The Governor's Highway Safety Program is pleased to announce a new partnership with the Vermont Voltage, Vermont's only Premier Soccer Team. The Voltage, both men's and women's teams, will be helping to promote Click It or Ticket, a statewide campaign to increase seat belt use in Vermont.
Why is this important? Because traffic crashes are a leading cause of death, and failure to buckle up contributes to more fatalities than any other single factor. When crash victims are not buckled up, people die who would otherwise live, and bills soar for medical treatments for those who do survive, costing 60 to 80 percent more than for those who are buckled properly.
So the Voltage has agreed to partner with GHSP to have an impact on these statistics through Click It or Ticket, a national campaign designed to increase seat belt usage. Click It or Ticket is a combination of intensive media and high visibility enforcement that will take place the last weeks of May, traditionally a period of high traffic crashes and fatalities. The model is based on years of research proving that for many who don't buckle up - especially young drivers - the possibility of receiving a ticket is a more powerful incentive than the threat of injury or death.
Click It or Ticket has worked in other states around the country. North Carolina, for example, increased its safety belt rate to 83 percent as a result of this effort. In Vermont, usage rate is around 79 percent, ranking us 36th out of 50 states, which means many Vermonters are taking needless risks compared to our fellow Americans. If we can achieve an increase of just 10 percent, lives will be saved, and Vermont dollars will not be wasted. A team headed up by the Governor's Highway Safety Program is working hard to ensure this increase. A media campaign has been planned to educate Vermonters about the need to buckle up, with ads set to run all over Vermont between May 16 and June 5th. While the campaign is targeted for those who traditionally don't buckle up, the goal is also to reach the occasional user as well, those who wear belts on the highway but not on the short trip to the corner store.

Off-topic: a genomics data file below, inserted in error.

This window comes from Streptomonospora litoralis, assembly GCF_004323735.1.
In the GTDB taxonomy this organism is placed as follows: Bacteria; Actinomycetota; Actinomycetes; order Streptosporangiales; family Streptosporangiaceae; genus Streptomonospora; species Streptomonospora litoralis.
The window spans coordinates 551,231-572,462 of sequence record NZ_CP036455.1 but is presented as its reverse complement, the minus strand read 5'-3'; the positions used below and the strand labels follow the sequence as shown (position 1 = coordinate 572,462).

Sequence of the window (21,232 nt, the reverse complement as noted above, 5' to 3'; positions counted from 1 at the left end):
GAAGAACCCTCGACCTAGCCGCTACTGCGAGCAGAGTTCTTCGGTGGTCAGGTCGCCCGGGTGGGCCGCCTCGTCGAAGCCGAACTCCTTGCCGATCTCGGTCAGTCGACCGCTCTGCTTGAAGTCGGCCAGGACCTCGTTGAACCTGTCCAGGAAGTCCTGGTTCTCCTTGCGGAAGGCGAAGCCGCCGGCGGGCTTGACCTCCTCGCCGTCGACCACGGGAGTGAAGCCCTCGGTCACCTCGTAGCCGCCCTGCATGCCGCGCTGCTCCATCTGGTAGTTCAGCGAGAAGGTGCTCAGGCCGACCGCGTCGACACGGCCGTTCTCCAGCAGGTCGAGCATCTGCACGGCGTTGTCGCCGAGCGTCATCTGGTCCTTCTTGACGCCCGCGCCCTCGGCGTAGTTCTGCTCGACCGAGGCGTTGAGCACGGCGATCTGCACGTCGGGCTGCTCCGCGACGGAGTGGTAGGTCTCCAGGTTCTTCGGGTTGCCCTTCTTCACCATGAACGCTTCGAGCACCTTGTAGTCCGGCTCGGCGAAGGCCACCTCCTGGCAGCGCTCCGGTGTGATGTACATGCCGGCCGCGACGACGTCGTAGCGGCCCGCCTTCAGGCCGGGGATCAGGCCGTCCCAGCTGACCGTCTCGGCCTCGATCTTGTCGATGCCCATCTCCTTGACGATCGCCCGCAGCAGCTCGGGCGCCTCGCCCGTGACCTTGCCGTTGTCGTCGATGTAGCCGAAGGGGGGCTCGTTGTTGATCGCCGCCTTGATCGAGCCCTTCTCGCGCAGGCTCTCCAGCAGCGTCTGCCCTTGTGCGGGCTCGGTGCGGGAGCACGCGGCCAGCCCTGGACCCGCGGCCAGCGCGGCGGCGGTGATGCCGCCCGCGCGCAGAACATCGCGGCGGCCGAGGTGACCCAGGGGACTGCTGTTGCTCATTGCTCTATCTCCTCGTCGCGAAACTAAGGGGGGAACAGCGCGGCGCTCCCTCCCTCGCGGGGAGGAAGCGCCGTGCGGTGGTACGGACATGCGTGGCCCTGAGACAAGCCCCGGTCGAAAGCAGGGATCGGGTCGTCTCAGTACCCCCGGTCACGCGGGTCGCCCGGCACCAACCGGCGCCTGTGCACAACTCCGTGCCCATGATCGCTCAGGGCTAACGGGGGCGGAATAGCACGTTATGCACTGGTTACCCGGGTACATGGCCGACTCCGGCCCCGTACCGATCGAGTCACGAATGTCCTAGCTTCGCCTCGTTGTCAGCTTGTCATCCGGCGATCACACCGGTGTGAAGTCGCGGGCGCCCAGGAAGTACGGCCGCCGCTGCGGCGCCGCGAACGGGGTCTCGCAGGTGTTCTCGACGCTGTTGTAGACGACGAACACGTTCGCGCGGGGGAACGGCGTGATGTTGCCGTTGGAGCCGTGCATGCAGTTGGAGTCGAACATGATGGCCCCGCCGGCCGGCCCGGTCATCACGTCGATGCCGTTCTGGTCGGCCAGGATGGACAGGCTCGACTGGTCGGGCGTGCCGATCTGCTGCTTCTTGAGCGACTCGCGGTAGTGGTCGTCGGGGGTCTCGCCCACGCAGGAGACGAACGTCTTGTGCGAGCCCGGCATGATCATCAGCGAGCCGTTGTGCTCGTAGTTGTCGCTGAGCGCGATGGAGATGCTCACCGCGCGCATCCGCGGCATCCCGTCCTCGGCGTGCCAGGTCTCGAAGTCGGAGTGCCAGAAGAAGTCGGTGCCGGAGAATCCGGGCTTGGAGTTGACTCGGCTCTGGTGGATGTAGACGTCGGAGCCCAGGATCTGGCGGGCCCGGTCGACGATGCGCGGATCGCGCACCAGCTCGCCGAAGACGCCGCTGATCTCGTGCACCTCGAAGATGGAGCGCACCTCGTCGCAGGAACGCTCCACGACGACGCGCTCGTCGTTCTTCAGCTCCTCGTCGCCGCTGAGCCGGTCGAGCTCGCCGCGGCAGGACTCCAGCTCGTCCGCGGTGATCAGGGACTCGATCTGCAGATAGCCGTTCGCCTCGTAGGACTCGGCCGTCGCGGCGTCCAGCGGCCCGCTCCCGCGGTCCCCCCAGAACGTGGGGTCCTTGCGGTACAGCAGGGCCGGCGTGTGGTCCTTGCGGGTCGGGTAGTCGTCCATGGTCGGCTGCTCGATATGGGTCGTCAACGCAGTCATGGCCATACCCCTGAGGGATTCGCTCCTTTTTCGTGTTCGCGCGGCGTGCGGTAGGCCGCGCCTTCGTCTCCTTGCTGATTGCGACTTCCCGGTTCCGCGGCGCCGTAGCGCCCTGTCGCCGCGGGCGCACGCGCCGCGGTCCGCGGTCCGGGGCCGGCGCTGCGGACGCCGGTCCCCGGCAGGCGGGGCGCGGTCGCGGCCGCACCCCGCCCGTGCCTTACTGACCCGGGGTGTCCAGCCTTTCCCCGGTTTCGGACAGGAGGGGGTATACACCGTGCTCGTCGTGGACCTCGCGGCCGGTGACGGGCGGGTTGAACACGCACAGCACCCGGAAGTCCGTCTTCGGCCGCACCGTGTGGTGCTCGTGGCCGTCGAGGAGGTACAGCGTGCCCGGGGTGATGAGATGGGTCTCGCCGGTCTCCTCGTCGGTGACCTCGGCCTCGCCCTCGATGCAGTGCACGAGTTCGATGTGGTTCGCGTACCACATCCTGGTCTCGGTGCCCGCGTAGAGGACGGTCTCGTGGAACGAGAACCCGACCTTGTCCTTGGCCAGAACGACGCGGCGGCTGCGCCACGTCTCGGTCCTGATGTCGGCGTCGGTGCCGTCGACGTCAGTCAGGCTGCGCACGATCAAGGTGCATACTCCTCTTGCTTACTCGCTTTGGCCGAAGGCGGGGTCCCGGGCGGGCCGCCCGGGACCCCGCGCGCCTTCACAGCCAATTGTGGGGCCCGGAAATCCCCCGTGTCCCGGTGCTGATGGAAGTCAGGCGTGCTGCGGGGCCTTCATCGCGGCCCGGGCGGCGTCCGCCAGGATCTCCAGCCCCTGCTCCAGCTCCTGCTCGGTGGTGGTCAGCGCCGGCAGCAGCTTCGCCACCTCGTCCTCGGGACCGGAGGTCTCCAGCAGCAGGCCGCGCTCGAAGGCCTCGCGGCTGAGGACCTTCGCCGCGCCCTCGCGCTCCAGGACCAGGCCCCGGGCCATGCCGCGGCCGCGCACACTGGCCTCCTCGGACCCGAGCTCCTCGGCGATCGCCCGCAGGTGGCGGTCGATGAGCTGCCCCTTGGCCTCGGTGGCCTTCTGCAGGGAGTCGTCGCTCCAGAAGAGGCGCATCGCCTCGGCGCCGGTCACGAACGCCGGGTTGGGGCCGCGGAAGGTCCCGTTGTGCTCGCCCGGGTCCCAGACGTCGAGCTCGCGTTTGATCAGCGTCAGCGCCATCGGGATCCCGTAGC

In addition, every law enforcement agency in Vermont has been contacted, and coordinated, cooperative safety checkpoints have been planned in every county. Why? Because it is a well-proven fact that education by itself is not enough to change behavior. It must be a combination of education and enforcement to be effective. Officers don't want to write tickets, but if you ask any officer in the state, the choice between writing a ticket and knocking on a door to inform family of the death of a loved one is a very simple choice. If writing a ticket will save your life, the officer will write the ticket.
Listed below is the data for the crashes and the associated costs of those crashes over the last five years in Vermont. As you can plainly see, a 10 percent increase in safety belt usage will have an enormous impact on the safety of Vermonters and the economy of the state.
From 1997 through 2001, Vermont crash studies show that 456 people died on Vermont roadways, and 35,597 were injured. According to an economic study the total cost of all motor vehicle crashes during the past five years was a staggering $1.2 billion. Just one fatality cost the economy an average of more than $900,000 A critical injury can cost even more because of higher medical charges. While minor injuries make up the vast majority of all injuries, even these have a significant impact. Studies show the average cost of a minor injury crash is about $7,400, which means Vermonters spent $54 million for the least serious crashes over the past half-decade. The study is based on nationwide research developed by the National Highway Traffic Safety Administration.
To learn more about the Click It or Ticket program, please click on the logo at the top of the page.
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